Information About Performances
Each spring, the Jesters presents a culminating, original, multi-media performance featuring a cast of Jesters participants. This year's performance is:
March 8, 2014 at 6 p.m. and March 9, 2014 at 3 p.m. in the North Campus Auditorium
This year’s show, “Horse Tales,” is set in a stable where horses and dogs are gathering for a fox hunt. As they meet, they share their life stories based on pieces of literature, including”Misty of Chincoteague,” “Black Beauty,” “Sea Biscuit” and “Call of the Wild.” These various story lines will be portrayed by Jesters participants. Throughout the story, a fox will strive to build a relationship with the horses/dogs, ultimately convincing them to cancel the hunt and creating opportunities to explore themes of friendship, love and loyalty. Tickets are $10 and are available beginning in February 2014. Call the School of Creative Arts (SOCA) at (260) 399-7700, ext. 8001 for information. The Jesters program and this year’s performance are supported in part by a grant from the AWS Foundation.
Under the leadership of current Director Allison Ballard, the Jesters has presented the following shows:
"And Then" - March 2013 - This performance used music, puppets, dance and theatre to explore stories of change and transformation as told through the voice of gardeners who witness the life cycle of a butterfly and the seasonal changes of the flower garden they are tending.
- Letters to Hal, March 2012- an original multi-media performance - “Letters to Hal” was a family-oriented performance created by Director Allison Ballard that uses poems by Shel Silverstein, music (instrumental and voice), language, visual arts, movement and theatre to explore a mosaic history of the Jesters and honor founder Hal Gunderson.
- Takin’ Time, March 2011- The Jesters 2010-2011 presented Takin’ Time, March 5 and 6, 2011 at the University of Saint Francis’ North Campus auditorium to an audience of 500. Scripted by Director Allison Ballard, Takin’ Time told a coming-of-age story that followed the Renegades as they ventured forth from their village and traveled through time to explore independence. The performance was attended by a combined total of 400 audience members and featured a cast of 34 people with disabilities. The effort was supported by a support team that included six local musicians, four student interns, 13 community volunteers and administrative/promotional support from the University of Saint Francis.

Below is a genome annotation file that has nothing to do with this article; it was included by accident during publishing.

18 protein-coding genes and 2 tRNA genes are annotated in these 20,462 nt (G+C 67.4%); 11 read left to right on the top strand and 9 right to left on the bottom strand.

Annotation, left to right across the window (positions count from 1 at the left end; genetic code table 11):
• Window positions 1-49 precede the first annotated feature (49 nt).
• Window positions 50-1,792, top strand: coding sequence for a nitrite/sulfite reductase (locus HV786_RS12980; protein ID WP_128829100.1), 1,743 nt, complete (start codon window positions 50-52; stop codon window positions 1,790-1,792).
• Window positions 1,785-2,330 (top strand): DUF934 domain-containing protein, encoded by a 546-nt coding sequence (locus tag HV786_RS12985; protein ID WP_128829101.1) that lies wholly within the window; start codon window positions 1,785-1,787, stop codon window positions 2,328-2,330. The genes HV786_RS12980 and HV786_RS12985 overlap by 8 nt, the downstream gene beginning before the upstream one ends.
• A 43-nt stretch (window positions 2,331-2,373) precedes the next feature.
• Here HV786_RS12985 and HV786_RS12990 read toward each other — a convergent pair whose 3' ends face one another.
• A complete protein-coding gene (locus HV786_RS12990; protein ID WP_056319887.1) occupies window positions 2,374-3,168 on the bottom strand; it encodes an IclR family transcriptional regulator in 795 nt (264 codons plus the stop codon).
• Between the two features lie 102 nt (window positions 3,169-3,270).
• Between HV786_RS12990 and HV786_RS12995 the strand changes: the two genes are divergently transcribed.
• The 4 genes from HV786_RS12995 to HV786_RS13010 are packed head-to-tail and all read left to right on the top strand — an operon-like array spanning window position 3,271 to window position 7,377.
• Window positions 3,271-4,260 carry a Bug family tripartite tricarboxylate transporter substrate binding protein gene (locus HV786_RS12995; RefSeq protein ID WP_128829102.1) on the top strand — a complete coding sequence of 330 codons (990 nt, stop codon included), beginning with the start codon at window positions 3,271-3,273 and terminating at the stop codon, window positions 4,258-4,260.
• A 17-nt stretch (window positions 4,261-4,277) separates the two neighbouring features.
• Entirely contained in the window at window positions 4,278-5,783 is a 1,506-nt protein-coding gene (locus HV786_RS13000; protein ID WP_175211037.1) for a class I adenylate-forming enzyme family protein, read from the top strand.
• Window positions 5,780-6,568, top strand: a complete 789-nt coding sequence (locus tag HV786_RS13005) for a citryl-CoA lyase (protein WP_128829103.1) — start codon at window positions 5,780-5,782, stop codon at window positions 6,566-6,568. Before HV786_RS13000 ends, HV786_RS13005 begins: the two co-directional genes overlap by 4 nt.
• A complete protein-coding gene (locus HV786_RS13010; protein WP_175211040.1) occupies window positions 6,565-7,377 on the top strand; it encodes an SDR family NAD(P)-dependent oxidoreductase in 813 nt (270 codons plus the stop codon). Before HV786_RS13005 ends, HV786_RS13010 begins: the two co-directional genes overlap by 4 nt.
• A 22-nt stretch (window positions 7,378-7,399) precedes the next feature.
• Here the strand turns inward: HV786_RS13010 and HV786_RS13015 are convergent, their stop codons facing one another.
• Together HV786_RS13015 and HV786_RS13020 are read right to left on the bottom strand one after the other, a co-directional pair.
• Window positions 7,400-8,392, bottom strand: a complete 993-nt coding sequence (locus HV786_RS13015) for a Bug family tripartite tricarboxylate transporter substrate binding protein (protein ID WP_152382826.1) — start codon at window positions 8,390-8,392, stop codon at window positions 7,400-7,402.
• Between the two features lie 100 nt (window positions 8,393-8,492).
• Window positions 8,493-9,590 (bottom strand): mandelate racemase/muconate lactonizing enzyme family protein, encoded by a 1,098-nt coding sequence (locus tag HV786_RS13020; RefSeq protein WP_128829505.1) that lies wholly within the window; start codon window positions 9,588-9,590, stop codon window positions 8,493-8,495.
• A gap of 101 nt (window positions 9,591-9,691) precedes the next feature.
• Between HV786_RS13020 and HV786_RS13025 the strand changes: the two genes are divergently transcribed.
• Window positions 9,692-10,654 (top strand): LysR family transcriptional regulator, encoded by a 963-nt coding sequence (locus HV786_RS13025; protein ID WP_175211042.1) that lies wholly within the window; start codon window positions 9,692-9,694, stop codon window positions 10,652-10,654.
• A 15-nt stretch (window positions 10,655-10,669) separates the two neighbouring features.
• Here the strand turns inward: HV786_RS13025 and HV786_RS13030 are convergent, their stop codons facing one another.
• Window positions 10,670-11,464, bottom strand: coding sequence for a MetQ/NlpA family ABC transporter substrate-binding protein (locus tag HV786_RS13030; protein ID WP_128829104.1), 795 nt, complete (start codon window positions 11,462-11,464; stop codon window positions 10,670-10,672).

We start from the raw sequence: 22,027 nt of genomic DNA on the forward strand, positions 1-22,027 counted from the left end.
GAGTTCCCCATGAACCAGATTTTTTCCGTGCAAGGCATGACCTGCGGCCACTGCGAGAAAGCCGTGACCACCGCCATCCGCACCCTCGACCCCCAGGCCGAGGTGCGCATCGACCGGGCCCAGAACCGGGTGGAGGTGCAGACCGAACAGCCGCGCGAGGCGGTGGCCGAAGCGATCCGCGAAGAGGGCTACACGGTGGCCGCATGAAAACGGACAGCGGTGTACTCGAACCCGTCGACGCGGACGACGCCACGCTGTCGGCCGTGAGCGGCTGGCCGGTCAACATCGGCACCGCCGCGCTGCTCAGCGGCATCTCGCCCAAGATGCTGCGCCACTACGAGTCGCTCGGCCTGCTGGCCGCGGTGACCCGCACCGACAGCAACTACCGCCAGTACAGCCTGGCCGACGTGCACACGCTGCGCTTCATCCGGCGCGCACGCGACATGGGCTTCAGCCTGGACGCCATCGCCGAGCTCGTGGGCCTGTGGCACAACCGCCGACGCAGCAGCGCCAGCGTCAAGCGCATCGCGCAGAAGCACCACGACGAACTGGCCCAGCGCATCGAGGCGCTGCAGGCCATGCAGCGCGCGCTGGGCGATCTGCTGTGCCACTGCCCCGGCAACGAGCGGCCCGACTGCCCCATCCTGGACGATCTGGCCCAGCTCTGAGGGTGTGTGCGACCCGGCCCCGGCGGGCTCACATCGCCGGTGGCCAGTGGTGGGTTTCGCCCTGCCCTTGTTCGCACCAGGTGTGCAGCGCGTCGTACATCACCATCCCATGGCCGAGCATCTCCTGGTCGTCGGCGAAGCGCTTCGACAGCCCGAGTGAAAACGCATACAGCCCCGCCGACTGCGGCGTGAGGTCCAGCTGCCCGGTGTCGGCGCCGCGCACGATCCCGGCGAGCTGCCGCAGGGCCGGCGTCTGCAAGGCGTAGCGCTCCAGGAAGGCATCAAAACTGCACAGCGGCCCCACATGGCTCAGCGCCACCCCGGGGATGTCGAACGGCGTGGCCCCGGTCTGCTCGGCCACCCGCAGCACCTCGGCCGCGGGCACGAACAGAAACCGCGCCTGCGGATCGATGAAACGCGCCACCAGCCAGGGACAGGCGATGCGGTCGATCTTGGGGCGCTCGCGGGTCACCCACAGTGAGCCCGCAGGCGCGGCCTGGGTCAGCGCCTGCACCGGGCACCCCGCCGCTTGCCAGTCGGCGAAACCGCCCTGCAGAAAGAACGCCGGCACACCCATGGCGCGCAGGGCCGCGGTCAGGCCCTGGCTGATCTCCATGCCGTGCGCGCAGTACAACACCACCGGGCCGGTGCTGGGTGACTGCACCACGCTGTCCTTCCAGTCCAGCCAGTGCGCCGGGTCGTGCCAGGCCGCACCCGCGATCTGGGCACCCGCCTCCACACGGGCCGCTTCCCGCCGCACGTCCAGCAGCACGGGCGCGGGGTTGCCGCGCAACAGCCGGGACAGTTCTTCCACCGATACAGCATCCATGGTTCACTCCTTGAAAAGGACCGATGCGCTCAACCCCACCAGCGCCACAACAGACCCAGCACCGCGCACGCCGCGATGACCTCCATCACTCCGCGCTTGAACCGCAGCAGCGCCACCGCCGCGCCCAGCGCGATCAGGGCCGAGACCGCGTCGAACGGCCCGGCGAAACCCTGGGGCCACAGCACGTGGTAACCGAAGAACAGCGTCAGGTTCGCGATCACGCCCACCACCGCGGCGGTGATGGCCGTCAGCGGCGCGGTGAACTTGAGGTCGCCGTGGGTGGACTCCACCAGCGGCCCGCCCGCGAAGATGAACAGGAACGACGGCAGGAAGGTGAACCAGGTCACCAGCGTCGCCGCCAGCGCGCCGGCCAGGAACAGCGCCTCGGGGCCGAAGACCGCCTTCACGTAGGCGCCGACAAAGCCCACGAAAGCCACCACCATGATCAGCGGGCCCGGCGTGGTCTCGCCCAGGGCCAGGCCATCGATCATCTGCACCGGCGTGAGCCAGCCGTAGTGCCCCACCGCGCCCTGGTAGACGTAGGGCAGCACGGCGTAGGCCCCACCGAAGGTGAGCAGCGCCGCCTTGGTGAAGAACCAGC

- DaisyJack, March 2010–The Jesters presented DaisyJack on March 6 -7, 2010 at the University of Saint Francis’ North Campus auditorium to a combined audience of 800. The show was performed by a cast of 37 Jesters ranging in age from 11 to 69. The show also featured three local performing artists and 15 volunteers who provided backstage support. DaisyJack is an original story about everyday men and women searching for the place where they belong. In this multi-media family-oriented production written by Director Allison Ballard, Daisy and Jack were fallen stars. Guided by the magical Menehunes, they traveled through emotional landscapes (Hound Dogs, Sundrops, Scaredy Cats and Meanies), hid from the Evil Queens, and encountered the Super Heroes as they tried to find their way home. Daisy and Jack watched through their “windows” (large door-sized frames the Jesters stood in while they performed) as the story unfolded through drama, rhythm, music, dance and visual arts.
- Roundabout, April 2009-The Jesters presented Roundabout April 19 and 19 at the University of Saint Francis’ North Campus auditorium to a combined audience of 400. Performed by the Jesters, a group of people with special needs, Roundabout is an original, family-oriented production that uses theatre, singing, live instrument accompaniment and dance to tell the age-old story of people in conflict who are challenged to learn to live together in peace. During the show, character groups Squares and Triangles stomp around the world seeking a treasure that is being carefully guarded by the Circles. Watching their rampage, the animals eventually intervene, creating an opportunity for peaceful resolution.